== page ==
To make my point, let’s look at two excellent family-owned and operated Piemontese producers, Ca’ del Baio from Treiso in the Barbaresco appellation and Deltetto from Canale in the Roero, about 20 minutes away. Full disclosure, I served as the wineries’ Colorado federal importer for about 5 years and have known the families for ten. Their background and experience in selling wines in America provides a good framework for personalizing the experience of wine importation.
Ca’ del Baio’s roots date to the late 19th century when the Grasso family owned the entire Asili vineyard – planted with 100% nebbiolo vines Ca’ del Baio uses to produce an award-winning Barbaresco cru by the same name. The vineyard lies just outside the tiny village of Barbaresco. Luigi Grasso, great grandfather to the youngest generation currently in the business, founded the winery in 1950. From the 62 acres of vineyards under cultivation, the Grassos produce on average 100,000 bottles of wine per year, of which 60% is exported to the United States. Giulio Grasso runs the winery with help from his daughters Paola Grasso Deltetto – wife of Carlo the younger – and Valentina Grasso, and two permanent employees. The employment ranks swell with cooperative workers when pruning and harvest are underway.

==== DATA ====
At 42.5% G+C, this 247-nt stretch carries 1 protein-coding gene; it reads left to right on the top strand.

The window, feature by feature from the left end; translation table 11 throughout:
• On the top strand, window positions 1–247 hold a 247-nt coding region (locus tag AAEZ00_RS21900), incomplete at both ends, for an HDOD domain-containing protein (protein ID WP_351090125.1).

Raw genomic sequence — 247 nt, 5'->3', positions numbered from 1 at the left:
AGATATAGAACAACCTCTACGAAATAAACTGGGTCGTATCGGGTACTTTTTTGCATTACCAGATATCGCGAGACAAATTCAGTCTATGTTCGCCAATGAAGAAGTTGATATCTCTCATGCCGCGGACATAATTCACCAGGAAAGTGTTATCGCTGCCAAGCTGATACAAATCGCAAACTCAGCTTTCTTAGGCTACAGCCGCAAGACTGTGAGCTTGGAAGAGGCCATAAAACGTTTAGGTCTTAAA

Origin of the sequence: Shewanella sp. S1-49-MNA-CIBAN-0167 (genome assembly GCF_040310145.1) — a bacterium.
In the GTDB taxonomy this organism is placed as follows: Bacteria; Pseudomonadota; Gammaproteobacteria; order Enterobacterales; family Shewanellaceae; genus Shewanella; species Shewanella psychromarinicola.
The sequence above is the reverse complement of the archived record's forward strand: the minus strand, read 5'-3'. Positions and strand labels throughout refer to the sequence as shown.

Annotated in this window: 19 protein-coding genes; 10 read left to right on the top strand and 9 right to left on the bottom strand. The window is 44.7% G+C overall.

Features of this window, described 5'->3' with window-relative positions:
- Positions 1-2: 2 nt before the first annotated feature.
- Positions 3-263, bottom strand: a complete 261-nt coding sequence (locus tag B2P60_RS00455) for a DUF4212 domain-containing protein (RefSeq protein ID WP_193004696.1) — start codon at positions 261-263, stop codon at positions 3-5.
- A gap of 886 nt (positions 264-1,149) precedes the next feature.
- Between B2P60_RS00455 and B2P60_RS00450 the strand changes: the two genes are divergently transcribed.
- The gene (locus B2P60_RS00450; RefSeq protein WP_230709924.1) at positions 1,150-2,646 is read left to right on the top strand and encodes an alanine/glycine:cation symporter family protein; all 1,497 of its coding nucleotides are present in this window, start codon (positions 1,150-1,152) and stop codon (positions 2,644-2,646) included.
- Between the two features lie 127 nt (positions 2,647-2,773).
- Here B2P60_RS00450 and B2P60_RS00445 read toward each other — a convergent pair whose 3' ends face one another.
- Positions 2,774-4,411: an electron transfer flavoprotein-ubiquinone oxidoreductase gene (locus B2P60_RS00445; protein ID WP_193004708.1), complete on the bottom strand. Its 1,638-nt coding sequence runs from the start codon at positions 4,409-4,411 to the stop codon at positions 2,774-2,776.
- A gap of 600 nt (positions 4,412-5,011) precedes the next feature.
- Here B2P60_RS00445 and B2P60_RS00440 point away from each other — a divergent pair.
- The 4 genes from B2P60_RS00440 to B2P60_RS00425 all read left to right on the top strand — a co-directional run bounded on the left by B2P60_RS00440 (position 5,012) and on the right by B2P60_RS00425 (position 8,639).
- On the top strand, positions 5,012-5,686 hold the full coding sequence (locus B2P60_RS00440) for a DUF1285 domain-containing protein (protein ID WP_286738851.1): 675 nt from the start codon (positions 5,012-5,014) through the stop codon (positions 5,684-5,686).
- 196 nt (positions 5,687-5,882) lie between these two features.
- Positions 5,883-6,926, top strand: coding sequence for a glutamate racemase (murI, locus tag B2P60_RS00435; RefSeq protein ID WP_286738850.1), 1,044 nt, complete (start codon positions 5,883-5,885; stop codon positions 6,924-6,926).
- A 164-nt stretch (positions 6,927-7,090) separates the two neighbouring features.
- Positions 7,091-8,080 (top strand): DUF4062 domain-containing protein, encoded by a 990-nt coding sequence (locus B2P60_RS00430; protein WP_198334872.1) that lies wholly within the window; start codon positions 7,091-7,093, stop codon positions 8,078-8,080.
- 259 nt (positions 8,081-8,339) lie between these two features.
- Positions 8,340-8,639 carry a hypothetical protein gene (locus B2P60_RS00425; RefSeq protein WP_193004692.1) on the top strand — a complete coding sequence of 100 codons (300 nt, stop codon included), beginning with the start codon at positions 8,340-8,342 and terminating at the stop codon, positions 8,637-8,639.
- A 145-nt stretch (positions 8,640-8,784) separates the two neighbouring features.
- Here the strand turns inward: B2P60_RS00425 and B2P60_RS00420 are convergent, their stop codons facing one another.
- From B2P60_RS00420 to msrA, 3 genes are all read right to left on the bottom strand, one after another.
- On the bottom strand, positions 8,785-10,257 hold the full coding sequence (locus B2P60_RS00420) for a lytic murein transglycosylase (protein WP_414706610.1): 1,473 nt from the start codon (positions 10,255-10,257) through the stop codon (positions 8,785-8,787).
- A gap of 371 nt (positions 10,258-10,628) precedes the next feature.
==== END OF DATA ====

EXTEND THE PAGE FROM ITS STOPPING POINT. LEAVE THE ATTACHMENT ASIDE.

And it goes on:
Three generations of Deltetto men and women have worked in the winery since Carlo Deltetto (the elder) founded it in 1953. Antonio – Tonio to local friends, Toni to us – and his son, Carlo, both oenologists, work in the cellar, the vineyards and as export managers. Toni’s wife Graziella and daughters Cristina and Claudia also work in the cellar, the vineyards and in marketing the family’s wines. The Deltettos’ annual production from their 51 acres averages 170,000 bottles per year with only 9% making its way west to America. A growing percentage of their production includes a labor and cost intensive Spumante produced in the classic champagne method. A wine-producing state of growing importance, Oregon, is a major market for Deltetto and Ca’ del Baio, not the least because of the popularity of Piemontese wines, but also because of the ease of sale in the state.